Texas Rangers: 5 Reasons the AL West Race Is All but Finished
The Texas Rangers, with a four-game lead in the AL West last week, knew heading into Anaheim for a for a four-game series presented a priceless opportunity for them.
With a sweep, the Rangers would have had a commanding eight-game advantage over their most formidable AL West foe.
However, had the Angels swept the Rangers, the lead would vanish and the two teams would be tied atop the standings. Thus, the opportunity was equally as prevalent for the Angels as it was for their Lone Star State adversaries.
In baseball, it's next to impossible to predict the outcome of a series, much less forecast a four-game sweep.
The Rangers didn't get the sweep, but they settled for the next best thing: they took three of four from Anaheim to push their lead to a six-game advantage.
Since then, the Angels have recovered well, ending a six-game losing streak and cementing a sweep of the Baltimore Orioles.
The Rangers, after their game four loss to the Angels, returned to their winning ways in yet another come-from-behind victory—this time over the White Sox, 7-3.
Yet, the Rangers lost the final two games against Chicago, and now find their lead in the AL West back down to four games.
It's not time to be cocky, and it's certainly not time to panic, though, Rangers Nation. Despite the seemingly slight four-game "cushion," the Rangers still have the AL West title in the bag.
I present to you the top five reasons the American League West race is all but finished.
Reason No. 5: The Rangers' Much Improved Bullpen
The Texas Rangers' best reliever since the All-Star break was on their roster all year long.
Jonathan Daniel/Getty Images
The additions of Mike Adams and Koji Uehara have helped to anchor the team’s biggest first half weakness—finishing games.
With Uehara and Adams, the Rangers added two of the toughest right-handed relievers in all of Major League Baseball.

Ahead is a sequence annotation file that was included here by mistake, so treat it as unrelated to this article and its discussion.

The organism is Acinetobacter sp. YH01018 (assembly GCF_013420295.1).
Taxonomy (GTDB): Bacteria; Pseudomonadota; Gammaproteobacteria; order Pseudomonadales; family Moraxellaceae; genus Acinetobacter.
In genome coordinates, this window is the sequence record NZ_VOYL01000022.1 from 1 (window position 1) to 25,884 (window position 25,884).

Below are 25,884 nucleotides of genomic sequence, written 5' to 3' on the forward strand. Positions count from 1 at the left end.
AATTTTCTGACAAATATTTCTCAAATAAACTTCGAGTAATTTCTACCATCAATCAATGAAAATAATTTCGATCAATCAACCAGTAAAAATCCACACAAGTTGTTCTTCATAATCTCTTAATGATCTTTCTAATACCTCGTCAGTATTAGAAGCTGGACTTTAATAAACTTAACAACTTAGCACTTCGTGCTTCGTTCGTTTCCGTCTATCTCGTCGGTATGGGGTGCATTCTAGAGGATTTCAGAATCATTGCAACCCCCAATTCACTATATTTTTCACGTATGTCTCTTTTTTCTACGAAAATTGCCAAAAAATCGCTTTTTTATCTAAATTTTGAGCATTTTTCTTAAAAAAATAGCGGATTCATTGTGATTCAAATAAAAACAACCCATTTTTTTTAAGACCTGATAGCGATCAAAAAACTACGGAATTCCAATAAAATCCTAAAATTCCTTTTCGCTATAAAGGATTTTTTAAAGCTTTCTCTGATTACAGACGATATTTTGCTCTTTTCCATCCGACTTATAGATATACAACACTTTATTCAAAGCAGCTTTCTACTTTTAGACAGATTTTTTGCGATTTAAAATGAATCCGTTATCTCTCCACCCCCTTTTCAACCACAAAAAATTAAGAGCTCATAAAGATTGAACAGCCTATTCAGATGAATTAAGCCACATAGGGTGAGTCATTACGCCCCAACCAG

Mike Adams, acquired from San Diego on the last day before the major league trade deadline, is an 8th inning setup man with some experience as a closer. He already has one save for the Rangers.
Adams is almost as tough against left-handed hitters (.190 BAA), as he is against right-handed hitters (.156 BAA).
Koji Uehara, acquired from Baltimore one day before Adams, is absolutely deadly against left-handed hitters (.127) and very solid against right-handed hitters (.202). The thing with Uehara is that he rarely walks anyone—his 8-to-1 strikeout-to-walk ratio is the fourth best for any reliever in the big leagues.
However, it hasn't exactly been smooth sailing for Adams and Uehara since they've joined the Rangers.
The Texas Rangers were clinging to a one-run lead in the fourth and final game against Anaheim, and called upon Mike Adams to close out the game. He couldn't even register an out. The Rangers lost the game and the potential sweep.
Meanwhile, after being tied 2-2 for the better part of the second game against the White Sox, Uehara gave up what would eventually be the winning run when the Rangers succumbed to the White Sox, 3-2.
These two key pieces will ultimately be just what the Rangers needed, and their presence in the postseason deep in games will be a boon to the bullpen.
The Rangers' bullpen has been one of the best in the majors since the All-Star break, and it has little to do with Uehara or Adams.
Enter the Rangers' Frisbee throwing, innings-eating secret weapon: Yoshinori Tateyama.
Tateyama, a former high school teammate of fellow countryman, Koji Uehara, gave the bullpen yet another shot in the arm.
Tateyama has lowered his arm slot slightly after he noticed that his release point had gotten higher and higher in the first half. The results have been stellar, as he has lowered his ERA to 2.43 on the year, and has a blink-and-you’ll-miss-it ERA of 0.77 in the month of August.
Once Adams and Uehara settle into their roles—and I have no doubt that they will—the Rangers are going to make it pretty tough on teams when they're leading after six innings.
Reason No. 4: A Very Solid Starting Rotation
Ogando has emerged this season as a potential ace of the Rangers' staff.
Harry How/Getty Images
Yes, the Rangers bullpen, thanks to some savvy moves by GM Jon Daniels has gone from bad to good, and is on the brink of being great.
Let's not short-change the starting rotation, though. The Rangers' starting five have been very good all season long and if they can maintain their health, this is a staff that ranks right up there with the other top rotations in the league.
In last week’s four-game series against chief AL West rival the Anaheim Angels, the Rangers proved that their starting pitching is good enough to go against Anaheim’s best and prevail.
Ervin Santana, who had been one of the American League’s hottest starting pitchers going into Wednesday’s game against the Rangers, could not escape with the win despite being handed an early 2-0 lead.
A bases-loaded, two-RBI bloop single from Ian Kinsler gave the Rangers all the lead they would need as they held on for a 4-3 victory.